Mary Lovell, a Greenpeace Canada spokesperson and climber from Seattle, Washington, said: "We urgently need to protect water because this tanker superhighway threatens the entire coast down to California. We are taking action today to defend water, health, and the climate--and we aren't alone. Hundreds of thousands of people from around the world are standing with us."

Victoria Henry, a blockade member living in the U.K. who helped turn the Canadian High Commission in London into"Crudeau Oil HQ" in April, said: "As a Canadian living in London, U.K., I've witnessed first-hand, the damage Trudeau's choices have done to our global reputation. People are concerned about the risks the pipelines he supports pose to our climate. I'm here helping to represent the voices of people around the world who have a message for politicians, pipeline companies and the banks financing pipelines: Not in our name, and not with our money will any new pipeline be built."

The Indigenous-led movement against pipelines continues to win victories and gain momentum across North America. In May, energy company Kinder Morgan abandoned its Trans Mountain Pipeline Expansion Project after it faced an overwhelming wave of protests and negative press across Canada and in the Pacific Northwest United States. It announced it would be selling the project to the Canadian government, which is preparedto spend billions of dollars of public money purchasing TMX and is currently seeking a new buyer for it.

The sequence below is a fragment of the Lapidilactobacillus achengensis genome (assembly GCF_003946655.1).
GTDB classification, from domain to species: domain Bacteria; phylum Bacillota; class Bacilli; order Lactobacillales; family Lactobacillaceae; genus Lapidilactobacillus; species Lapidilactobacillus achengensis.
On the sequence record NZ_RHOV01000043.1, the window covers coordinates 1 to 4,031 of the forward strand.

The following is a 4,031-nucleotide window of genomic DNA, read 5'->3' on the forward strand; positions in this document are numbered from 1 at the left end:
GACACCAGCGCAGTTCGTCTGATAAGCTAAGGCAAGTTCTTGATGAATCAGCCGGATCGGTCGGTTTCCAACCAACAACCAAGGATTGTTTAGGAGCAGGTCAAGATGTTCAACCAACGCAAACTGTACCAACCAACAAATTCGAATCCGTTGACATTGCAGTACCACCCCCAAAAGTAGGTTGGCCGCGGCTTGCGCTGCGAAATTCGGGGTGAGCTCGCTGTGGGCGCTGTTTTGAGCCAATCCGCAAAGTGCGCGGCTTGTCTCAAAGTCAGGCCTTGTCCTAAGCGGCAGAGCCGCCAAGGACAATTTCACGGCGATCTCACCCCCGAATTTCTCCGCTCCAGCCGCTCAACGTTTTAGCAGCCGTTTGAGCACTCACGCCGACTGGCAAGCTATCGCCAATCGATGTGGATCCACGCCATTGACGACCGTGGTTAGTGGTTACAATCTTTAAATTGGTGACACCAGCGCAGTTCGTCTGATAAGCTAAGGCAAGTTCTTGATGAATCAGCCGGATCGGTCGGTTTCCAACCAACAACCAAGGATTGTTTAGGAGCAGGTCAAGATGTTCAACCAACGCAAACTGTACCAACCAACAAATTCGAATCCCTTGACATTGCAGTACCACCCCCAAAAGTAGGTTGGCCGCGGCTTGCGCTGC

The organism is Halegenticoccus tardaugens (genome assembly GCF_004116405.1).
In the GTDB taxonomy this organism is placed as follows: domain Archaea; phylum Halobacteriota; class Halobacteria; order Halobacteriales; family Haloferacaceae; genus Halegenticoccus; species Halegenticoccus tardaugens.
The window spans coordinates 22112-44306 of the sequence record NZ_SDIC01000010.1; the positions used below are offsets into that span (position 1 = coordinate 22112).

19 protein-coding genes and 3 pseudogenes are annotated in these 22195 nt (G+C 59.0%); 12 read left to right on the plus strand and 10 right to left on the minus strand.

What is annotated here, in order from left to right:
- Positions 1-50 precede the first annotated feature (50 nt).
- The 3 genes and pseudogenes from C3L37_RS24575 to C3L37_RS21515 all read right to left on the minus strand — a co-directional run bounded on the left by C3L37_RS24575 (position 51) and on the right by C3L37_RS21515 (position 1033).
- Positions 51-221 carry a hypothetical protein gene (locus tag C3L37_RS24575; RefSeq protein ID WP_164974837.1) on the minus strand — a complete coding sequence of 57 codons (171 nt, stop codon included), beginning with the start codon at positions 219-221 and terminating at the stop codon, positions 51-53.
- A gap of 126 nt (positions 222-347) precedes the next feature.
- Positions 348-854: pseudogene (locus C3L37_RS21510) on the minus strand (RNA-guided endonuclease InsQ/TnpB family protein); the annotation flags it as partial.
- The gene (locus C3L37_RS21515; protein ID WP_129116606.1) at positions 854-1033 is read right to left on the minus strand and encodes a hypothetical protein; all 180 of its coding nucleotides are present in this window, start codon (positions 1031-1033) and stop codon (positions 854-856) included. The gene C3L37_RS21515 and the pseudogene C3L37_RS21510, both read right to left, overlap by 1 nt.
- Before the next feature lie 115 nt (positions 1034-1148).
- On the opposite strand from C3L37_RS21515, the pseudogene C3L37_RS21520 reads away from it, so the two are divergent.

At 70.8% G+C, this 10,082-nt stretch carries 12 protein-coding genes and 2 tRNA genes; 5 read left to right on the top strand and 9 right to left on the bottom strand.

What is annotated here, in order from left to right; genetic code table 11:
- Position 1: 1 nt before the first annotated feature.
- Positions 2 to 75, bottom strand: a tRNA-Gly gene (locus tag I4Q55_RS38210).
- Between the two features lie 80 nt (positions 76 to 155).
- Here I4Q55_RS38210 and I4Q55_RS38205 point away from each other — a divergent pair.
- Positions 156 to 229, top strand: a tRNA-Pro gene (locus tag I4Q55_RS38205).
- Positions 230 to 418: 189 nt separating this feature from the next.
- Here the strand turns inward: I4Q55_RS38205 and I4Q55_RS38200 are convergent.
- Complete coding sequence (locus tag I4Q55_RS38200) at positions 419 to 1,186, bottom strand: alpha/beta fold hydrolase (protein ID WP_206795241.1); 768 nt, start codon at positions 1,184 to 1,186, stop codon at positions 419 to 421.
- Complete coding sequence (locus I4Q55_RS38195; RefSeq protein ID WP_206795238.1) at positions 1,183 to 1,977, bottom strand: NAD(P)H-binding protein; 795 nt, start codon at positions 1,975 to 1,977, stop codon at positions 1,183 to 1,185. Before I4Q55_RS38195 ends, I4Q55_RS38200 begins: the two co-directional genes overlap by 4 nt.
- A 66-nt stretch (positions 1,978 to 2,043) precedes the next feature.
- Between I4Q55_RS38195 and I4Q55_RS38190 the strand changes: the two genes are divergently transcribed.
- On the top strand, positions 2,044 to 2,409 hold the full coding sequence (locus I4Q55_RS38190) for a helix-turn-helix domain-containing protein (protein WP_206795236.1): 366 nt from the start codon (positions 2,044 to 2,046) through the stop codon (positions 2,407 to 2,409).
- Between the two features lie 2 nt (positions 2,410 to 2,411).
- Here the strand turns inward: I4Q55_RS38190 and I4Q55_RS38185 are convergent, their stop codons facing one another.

In recent weeks, more than 200,000 people from around the world have joined Greenpeace's global campaign calling on 12 major global banks ("the Dirty Dozen") to commit to stop financing dangerous tar sands pipelines and Energy Transfer Partners, the company behind the Dakota Access Pipeline. This includes pipelines that would expand Canada's tar sands (e.g. TMX, TransCanada's Keystone XL, Enbridge's Line 3) and those proposed by Energy Transfer Partners, which has launched a meritless$900 million lawsuitagainst Greenpeace U.S.A, Greenpeace International and other groups, designed to intimidate and silence critics.

Greenpeace is a global, independent campaigning organization that uses peaceful protest and creative communication to expose global environmental problems and promote solutions that are essential to a green and peaceful future.